And Giambi does have amazing power for a 100 year old.

    And that brings us to Helton. I know he’s kind of sacred around here. And he should be. But I don’t think it’s a coincidence that he stopped putting up his huge power numbers after Wayne Hagin (when he went to St. Louis) said that Don Baylor said that Helton took the juice. I know that’s a “he said, he said” situation. And supposedly what Baylor was talking about was a legal “juice”. But since then Todd is no longer a power hitter. A good hitter, a good fielder but basically what Barry Bonds was (without the speed) and would have stayed if he wasn’t injecting. I’m assuming that Bonds took steroids as most fans believe and while Helton never was implicated (except for the “he said, he said” stuff) his drop-off in power numbers at that exact time is very suspicious to me. And I understand that most of you will slam me for saying all of that.

    However I’m guessing this may have caught the Rockies off-guard. Would they have released Pagnozzi if they had known?

  • GARY | September 15, 2011 | 1:39 am

    And you guys had the nerve to diss me for mentioning Denny Neagle in an entirely baseball context,yet you all are casting aspirstions on heresay and rumor!Worst thread I’ve read here in 2+years.Agbayani you’re logic and stats facts are second to none.Therefore for you to go totally off on suppisition and innuendo is unworthy of you.

  • Agbayani | September 15, 2011 | 6:47 am

    Gary, my comment is a simple one. I don’t understand why the Rockies are willing to bring in so many PROVEN

  • Agbayani | September 15, 2011 | 6:50 am

    Steroid users, that is. I’m not casting aspersions on anyone who hasn’t been caught. Pagnozzi, an apparently clean player, was dumped in favor of dirty Alfonzo. I don’t understand why. They’re both backup catchers only, one (Pagnozzi) is good defensively but doesn’t have the suspicious power that the other has. Bottom line is you lose both of ‘em, one to a drug suspension that’ll end his career, the other to a waiver claim. No great loss, but why do it?

  • Rich M | September 15, 2011 | 7:57 am

    Ag I am right there with you on this one. Sure everyone deserves a second chance, however the Rockies seem more willing to take that chance more often than other clubs for very marginal players. I just don’t get it?

    And I am afraid the buck stops on this issue with DanO. As someone mentioned above, the due diligence process in the organization when acquiring these players needs to be substantially improved.

    Sorry Steve I do not believe that this is at all a coincidence, while I do believe that DanO is primarily responsible, if indeed as stated many times the goal is to bring in the high character guys while building a competitive team.

    Obviously a different story however a very similar result when DanO brought in another guy with questionable character – Jose Lopez.

  • Cisco Kid | September 15, 2011 | 1:42 pm


    What character issue did Lopez have aside from the fact he couldn’t play?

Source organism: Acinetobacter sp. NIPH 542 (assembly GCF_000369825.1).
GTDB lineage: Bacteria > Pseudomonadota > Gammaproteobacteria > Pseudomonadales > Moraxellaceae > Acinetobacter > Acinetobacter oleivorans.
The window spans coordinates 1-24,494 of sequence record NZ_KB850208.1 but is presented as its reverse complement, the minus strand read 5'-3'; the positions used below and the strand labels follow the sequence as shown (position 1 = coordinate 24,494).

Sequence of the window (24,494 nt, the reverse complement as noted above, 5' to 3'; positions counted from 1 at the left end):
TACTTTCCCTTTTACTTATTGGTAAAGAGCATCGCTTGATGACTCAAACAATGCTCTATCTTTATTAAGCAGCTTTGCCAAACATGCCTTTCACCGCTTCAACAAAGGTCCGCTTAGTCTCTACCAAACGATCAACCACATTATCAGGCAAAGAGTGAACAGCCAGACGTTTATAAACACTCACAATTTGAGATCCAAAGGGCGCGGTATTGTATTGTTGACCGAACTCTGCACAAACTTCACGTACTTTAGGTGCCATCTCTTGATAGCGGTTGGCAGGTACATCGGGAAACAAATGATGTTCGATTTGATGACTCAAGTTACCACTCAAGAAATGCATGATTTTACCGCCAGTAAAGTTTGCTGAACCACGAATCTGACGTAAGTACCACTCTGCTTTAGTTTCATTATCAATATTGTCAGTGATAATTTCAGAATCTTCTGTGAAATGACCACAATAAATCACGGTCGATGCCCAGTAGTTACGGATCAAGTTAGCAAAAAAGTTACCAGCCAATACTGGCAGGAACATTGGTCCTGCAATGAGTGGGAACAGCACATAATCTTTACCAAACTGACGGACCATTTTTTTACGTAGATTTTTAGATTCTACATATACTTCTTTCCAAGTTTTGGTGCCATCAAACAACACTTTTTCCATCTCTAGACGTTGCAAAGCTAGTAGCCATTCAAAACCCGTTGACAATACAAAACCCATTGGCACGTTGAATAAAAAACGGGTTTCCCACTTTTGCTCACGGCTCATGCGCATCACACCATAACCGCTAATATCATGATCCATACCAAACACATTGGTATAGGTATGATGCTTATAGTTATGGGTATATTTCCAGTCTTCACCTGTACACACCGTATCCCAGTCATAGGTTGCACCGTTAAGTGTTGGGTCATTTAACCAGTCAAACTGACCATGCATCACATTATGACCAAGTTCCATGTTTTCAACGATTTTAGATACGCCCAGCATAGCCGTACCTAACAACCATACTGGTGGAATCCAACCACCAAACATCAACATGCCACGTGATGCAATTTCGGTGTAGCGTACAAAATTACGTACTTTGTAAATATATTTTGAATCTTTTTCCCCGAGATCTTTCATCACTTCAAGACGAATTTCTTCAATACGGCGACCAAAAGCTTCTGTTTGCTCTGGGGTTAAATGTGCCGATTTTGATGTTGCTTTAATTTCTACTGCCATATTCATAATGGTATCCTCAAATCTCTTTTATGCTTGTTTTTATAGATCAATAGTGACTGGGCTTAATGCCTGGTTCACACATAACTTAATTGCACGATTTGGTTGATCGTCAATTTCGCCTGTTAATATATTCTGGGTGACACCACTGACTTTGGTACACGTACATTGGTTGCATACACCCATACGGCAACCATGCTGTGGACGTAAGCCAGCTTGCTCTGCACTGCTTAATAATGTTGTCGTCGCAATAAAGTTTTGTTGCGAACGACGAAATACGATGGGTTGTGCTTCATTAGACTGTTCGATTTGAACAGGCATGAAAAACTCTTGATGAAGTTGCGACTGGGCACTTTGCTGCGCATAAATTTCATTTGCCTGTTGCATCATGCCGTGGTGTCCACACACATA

• Doctor_Christopher | September 15, 2011 | 6:25 pm

    Sorry but I want to defend Helton. If his back had not gone out he probably would still have 25 to 30 homer power. His back went bad at the same time the humidor came in, the combination made it look like he had been using steroids and then stopped.

    What is interesting is that the Rox have been chastized by some in the media for going for character guys (and back in 07 it was that they had too many Christians, which as on, I dont mind but I also understand your job as a baseball team is to win a WS, not get the record for most bible reading programs). So the fact that they have had so many steroid issues seems to be in conflict with teh perception of too goody-too-shoes. Although if you look at the list of guys who used a number of them were devout people (of various faiths) who succumbed to the temptation to compete and keep their jobs (and the fact that pitchers were using it gave an excuse for hitters to use it, and vice-versa).

    All I can say is baseball is better since the roid testing came in (and the humidor) and will be better yet when HGH testing comes in. Oh, and when he who must not be named is not mentioned at this site for anotehr week :)

  • Rich M | September 16, 2011 | 7:31 am

    Cisco, rumor had it that he was not a good teammate to have in the club house. Also carried a somewhat “lazy” tag around with him, whether deserved or not that was what others have said about him.

  • egossage | September 16, 2011 | 7:54 am

    You guys are also forgetting Glenallen Hill and Matt Herges

  • egossage | September 16, 2011 | 7:55 am

    Also Bobby Estalella. Do you guys remember him? He was horrible!!! Haha!

  • rox4brains | September 16, 2011 | 9:07 am

    “But Giambi is 40, is still huge (hey, pull out that rookie card for comparison),”

    I don’t have a rookie card of myself to compare to, but I’m over 40 and parts of me are much “huger” than I was when I was 20, and have been for a while…mostly around the mid-section. I’ve never juiced…but have done plenty of 12oz curls to keep my “shape”. ;-)

    Speaking of working out, you don’t think by working out regularly, like Giambi cleary does, one can’t keep his shape?